The Aspen Guard Station is a log cabin in an aspen grove in the San Juan National Forest, 12 miles north of Mancos in southern Colorado. Built by the Civilian Conservation Corps in the 1930s, the guard station once housed fire crews. Today, the cabin is home to another kind of seasonal worker: writers and artists participating in a residency program sponsored by the San Juan Public Lands Center. This past August, I was one of them.
The cabin had water, a woodstove, propane lamps, a stove and
refrigerator, but no electricity and no telephone. What the Forest
Service described as "historic, but eccentric" sounded like just
what I wanted. I live in the wired world of San Francisco, but the
novel I’m writing is set at the turn of the last century. Two
weeks without television and Internet access would help bring me
back in time.
My husband, Glenn, came with me, and our
route followed summer storms, from Barstow to Kingman to Santa Fe.
Hail whitened the fields outside Chama. We bought a week’s
worth of groceries in Durango, and on the other side of Mancos, we
rattled up the forest road with books, papers, camping gear,
Glenn’s guitar and my Olivetti manual typewriter. We arrived
just before sunset. The trees lit up in aspenglow, pink lanterns
with bark shades 30 feet high. By the time we’d unloaded the
Jeep, the corners of the rooms were dim, the woodbox and shelves of
paperbacks already gone gray. We scrambled to locate flashlights,
candles, matches, and instructions for the propane lamps.
Nightfall at the cabin was a revelation: When the sun went down, it
got dark indoors, too.
The first night’s scramble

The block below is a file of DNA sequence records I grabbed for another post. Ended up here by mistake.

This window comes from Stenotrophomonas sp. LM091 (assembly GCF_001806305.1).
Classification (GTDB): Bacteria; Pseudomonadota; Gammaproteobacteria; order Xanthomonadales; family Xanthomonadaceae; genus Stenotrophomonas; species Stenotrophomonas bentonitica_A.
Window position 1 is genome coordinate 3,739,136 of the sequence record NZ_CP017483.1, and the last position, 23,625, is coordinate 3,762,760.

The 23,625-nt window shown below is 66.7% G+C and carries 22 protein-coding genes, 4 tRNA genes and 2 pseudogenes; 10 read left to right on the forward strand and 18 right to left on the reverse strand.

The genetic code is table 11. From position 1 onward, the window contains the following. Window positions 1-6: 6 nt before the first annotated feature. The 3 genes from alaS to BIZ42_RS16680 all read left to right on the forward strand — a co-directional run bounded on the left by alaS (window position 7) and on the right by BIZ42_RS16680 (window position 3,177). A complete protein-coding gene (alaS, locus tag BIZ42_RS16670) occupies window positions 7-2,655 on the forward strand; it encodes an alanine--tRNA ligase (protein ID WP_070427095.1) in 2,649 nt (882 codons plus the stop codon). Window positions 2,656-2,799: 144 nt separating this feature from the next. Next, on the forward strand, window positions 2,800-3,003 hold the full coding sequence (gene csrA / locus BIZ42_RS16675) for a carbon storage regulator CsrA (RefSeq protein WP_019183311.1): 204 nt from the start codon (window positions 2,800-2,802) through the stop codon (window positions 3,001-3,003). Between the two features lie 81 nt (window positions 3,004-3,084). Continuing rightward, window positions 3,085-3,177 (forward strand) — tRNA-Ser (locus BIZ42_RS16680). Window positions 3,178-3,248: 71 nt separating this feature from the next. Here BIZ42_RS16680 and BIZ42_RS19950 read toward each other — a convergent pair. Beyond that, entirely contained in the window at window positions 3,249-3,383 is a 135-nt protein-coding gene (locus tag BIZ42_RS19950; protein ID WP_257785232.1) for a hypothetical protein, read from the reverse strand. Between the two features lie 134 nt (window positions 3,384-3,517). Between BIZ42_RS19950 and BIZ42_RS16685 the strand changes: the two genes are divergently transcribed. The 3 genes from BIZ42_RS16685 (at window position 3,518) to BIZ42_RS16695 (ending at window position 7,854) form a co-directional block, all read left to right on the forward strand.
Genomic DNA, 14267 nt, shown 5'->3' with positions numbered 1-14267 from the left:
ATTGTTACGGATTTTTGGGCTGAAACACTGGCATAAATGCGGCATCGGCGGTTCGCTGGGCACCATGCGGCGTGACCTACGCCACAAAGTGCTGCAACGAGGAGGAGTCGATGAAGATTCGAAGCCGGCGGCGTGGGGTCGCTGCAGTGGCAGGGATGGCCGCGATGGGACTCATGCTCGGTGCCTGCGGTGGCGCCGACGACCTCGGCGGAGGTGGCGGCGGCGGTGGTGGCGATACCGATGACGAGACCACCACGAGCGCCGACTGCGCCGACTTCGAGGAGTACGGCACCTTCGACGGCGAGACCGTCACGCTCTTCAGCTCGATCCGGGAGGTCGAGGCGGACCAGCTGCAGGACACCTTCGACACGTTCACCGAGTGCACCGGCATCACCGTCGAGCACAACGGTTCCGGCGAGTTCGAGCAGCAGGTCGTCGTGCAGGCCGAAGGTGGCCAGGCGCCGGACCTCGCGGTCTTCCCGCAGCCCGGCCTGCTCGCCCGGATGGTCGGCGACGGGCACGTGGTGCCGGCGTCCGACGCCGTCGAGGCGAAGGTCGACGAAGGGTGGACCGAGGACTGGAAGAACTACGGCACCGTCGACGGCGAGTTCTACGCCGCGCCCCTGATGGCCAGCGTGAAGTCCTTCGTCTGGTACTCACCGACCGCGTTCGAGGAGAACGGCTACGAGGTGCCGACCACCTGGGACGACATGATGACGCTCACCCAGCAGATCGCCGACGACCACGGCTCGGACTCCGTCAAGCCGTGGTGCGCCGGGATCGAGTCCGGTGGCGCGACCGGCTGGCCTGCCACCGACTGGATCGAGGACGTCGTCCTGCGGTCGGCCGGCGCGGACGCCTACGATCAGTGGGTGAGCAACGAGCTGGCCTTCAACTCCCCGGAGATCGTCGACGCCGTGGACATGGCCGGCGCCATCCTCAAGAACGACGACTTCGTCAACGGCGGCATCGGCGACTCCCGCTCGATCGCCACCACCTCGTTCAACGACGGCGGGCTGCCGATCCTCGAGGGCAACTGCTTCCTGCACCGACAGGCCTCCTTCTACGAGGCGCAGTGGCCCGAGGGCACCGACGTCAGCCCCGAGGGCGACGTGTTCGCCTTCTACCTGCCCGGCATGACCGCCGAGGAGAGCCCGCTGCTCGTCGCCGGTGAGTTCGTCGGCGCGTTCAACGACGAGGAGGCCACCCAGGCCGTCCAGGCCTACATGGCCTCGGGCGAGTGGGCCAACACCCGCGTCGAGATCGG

became an evening ritual: Light the lamp over the kitchen sink to
cook by. Light the candles on the table to eat by. Light the
Coleman twin-tube lantern to read by. These small lights did not
illuminate a room; they let us see the darkness.
end of the day, when we turned off the last lamp, the one over the
bed, the mantle would hold onto the glow like a reluctant second
sunset. There was a softness to the cabin’s indoor night. The
walls were thick and 10 logs high. The burnished wood had the
patina of an old violin. Our pine table and benches were
CCC-carved, original to the guard station. In one of the paperback
anthologies I found a poem by Gary Snyder called "Things to Do
Around a Lookout."
It began: "Wrap up in a blanket in cold
weather and just read." We did that. We went out on the porch to
feel the cold; we opened our ears to the quiet. There were sounds,
of course — a faraway rifle shot, the hissing of propane, our
own voices — but there was no noise. Night came in and sat by
the stove, the wolf taming itself, wagging its tail. The shadows
were dreams waiting to happen.
Mice skittered across the
floor all night long. But the evenings of sustained darkness made
our bodies ready for sleep. We slept well and deeply.
our last night, we heard elk bugling, making a sound like I imagine
the northern lights must look.
That first evening, when we
drove up the forest road, I expected a residency: two weeks at a
guard station in Colorado. What I got was an opportunity to inhabit
all the hours of the day. Unelectrified nights turned out to be as
essential as our daily writing and hiking. There should be some
word like "enlightenment" that means what you learn from darkness.
The creative counterpart to shedding light, endarkening, bringing
dreams and restorative sleep.
Sea-level natives, we hiked
to just short of 12,000 feet at Sharkstooth Pass. City dwellers, we
listened for bears: The snapping of twigs in the forest turned out,
every time, to be high-altitude cows grazing. At Windy Gap, we were
surprised by the spires of Monument Valley resolving out of the
haze some 120 miles away.
In its last two lines, "Things
to Do Around a Lookout" makes a swift turn from its listing of
present activities, mundane or aesthetic or essential. What to do
next is suddenly the end: "Get ready for the snow, get ready / To
Back home, the days are getting ever shorter. We
have passed the autumn equinox. We are moving toward
December’s winter solstice. When the sun sets here, I turn on
one lamp instead of two, or sometimes none at all. I shed some
needed darkness. I let night fall.